A dam is a barrier or structure across a stream, river, or waterway to hold back and then control the flow of water. Dams vary in size and type from small earthen embankments to high concrete structures. They serve a diverse set of functions, ranging from flood protection, water storage, and hydroelectric power to irrigation, farm ponds for livestock, and recreation.
In this report, we describe dams in the United States, including where they are located, their age and size, who owns them, and what primary purpose they serve. We also describe their hazard ratings, which provide a measure of the potential damages resulting from dam failure, and condition assessments, which give some information about the physical condition of a dam (and thus its likelihood of failure).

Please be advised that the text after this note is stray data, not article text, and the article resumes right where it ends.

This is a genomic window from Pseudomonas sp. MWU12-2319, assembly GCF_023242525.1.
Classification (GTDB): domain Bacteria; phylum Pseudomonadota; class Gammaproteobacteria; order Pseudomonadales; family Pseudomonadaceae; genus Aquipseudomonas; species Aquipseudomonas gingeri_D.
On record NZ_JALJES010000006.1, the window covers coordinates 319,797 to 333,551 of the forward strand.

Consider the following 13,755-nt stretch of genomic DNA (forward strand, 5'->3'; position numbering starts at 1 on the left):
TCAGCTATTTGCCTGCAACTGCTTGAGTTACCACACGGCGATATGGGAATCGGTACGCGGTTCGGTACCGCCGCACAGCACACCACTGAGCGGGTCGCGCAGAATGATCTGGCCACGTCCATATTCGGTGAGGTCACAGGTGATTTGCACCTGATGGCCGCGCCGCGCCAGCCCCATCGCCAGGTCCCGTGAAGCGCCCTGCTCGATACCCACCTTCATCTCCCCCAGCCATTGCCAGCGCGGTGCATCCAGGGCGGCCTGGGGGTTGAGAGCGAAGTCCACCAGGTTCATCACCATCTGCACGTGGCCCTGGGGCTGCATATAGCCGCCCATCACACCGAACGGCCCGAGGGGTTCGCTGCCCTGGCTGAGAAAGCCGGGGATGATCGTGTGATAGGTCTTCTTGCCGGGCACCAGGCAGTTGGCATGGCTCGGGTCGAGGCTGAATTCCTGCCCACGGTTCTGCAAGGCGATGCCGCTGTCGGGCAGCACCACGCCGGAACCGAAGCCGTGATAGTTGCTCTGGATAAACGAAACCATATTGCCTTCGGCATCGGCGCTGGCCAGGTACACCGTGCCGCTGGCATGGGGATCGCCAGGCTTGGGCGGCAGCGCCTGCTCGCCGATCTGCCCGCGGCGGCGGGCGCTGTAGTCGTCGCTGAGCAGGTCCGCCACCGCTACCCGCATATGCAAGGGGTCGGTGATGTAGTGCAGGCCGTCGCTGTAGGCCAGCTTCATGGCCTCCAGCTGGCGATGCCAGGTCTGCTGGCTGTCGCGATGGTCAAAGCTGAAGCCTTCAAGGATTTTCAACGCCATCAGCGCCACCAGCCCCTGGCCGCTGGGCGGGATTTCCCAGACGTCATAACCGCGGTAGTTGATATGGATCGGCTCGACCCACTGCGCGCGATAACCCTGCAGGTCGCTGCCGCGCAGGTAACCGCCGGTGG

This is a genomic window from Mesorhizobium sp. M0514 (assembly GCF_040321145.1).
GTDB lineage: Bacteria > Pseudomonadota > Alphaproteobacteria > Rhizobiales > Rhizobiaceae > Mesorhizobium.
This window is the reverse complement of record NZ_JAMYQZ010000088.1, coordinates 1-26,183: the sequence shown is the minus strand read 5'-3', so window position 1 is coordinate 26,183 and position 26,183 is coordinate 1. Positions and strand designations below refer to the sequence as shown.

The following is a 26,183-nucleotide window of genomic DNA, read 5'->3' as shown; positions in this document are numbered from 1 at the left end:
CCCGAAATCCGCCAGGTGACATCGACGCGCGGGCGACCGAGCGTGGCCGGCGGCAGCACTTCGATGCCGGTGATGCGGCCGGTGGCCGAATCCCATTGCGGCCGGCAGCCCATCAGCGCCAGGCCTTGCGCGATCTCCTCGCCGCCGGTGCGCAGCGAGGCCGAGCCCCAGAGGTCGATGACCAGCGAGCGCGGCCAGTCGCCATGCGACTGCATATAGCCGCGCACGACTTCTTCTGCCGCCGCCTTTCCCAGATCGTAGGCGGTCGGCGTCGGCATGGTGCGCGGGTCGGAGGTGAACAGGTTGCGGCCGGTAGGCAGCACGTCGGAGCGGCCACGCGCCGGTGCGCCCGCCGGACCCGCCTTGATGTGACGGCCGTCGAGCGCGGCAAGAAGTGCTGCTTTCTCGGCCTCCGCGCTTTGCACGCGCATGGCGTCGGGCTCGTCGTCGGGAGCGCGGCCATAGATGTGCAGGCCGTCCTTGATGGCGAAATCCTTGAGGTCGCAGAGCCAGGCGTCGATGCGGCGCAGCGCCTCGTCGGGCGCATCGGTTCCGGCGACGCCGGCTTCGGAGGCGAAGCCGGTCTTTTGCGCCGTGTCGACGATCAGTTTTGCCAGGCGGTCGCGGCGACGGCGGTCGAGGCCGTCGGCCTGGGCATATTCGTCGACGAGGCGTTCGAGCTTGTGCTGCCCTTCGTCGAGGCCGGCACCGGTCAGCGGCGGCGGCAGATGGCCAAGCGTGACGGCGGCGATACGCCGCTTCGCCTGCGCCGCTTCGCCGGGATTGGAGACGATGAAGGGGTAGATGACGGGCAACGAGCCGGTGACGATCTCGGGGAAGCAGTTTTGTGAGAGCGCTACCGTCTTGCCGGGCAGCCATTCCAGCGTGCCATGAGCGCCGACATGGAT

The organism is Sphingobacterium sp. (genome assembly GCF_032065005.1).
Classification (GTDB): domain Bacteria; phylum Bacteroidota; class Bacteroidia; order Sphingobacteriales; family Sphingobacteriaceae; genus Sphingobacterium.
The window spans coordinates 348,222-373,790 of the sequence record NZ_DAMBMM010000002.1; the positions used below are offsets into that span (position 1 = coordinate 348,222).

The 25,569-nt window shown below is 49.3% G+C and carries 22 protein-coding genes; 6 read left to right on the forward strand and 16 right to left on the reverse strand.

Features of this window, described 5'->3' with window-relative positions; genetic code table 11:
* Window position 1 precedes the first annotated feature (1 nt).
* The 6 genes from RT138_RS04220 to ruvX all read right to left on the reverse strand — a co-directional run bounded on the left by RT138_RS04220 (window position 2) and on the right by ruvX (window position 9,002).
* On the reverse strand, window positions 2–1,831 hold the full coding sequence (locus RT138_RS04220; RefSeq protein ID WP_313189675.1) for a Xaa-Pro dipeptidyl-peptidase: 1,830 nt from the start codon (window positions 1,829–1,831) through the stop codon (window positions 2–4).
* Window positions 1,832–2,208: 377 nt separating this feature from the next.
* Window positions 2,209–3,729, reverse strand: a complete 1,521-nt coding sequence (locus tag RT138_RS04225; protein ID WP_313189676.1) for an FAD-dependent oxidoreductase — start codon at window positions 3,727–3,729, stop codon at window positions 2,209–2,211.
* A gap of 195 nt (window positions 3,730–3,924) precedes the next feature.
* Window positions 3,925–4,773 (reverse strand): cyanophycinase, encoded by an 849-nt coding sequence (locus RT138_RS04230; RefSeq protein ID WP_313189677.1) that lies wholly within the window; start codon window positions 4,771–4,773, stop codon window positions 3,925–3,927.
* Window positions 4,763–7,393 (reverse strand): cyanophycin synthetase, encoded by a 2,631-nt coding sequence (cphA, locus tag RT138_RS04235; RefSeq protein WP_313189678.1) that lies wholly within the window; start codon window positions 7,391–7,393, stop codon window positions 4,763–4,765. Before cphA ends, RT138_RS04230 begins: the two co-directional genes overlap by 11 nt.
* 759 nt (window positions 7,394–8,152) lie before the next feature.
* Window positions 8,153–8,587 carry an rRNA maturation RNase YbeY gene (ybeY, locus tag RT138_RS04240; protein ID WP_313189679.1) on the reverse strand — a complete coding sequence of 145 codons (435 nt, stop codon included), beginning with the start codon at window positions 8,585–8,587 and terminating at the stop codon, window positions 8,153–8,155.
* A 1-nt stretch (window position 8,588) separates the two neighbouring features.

As with much infrastructure in the United States, many dams are aging and in need of repair. For many of these aging and failing dams, especially those that no longer serve a valuable function, removal might be the best option. We provide summary data about the dams that have been removed in the United States through 2019.
This report is a companion study to five other Resources for the Future reports and issue briefs on dams and dam removals, which include a cross-state comparison and analysis of dam safety regulations and policies and their alignment with dam removal and four issue briefs on funding options for dam removal.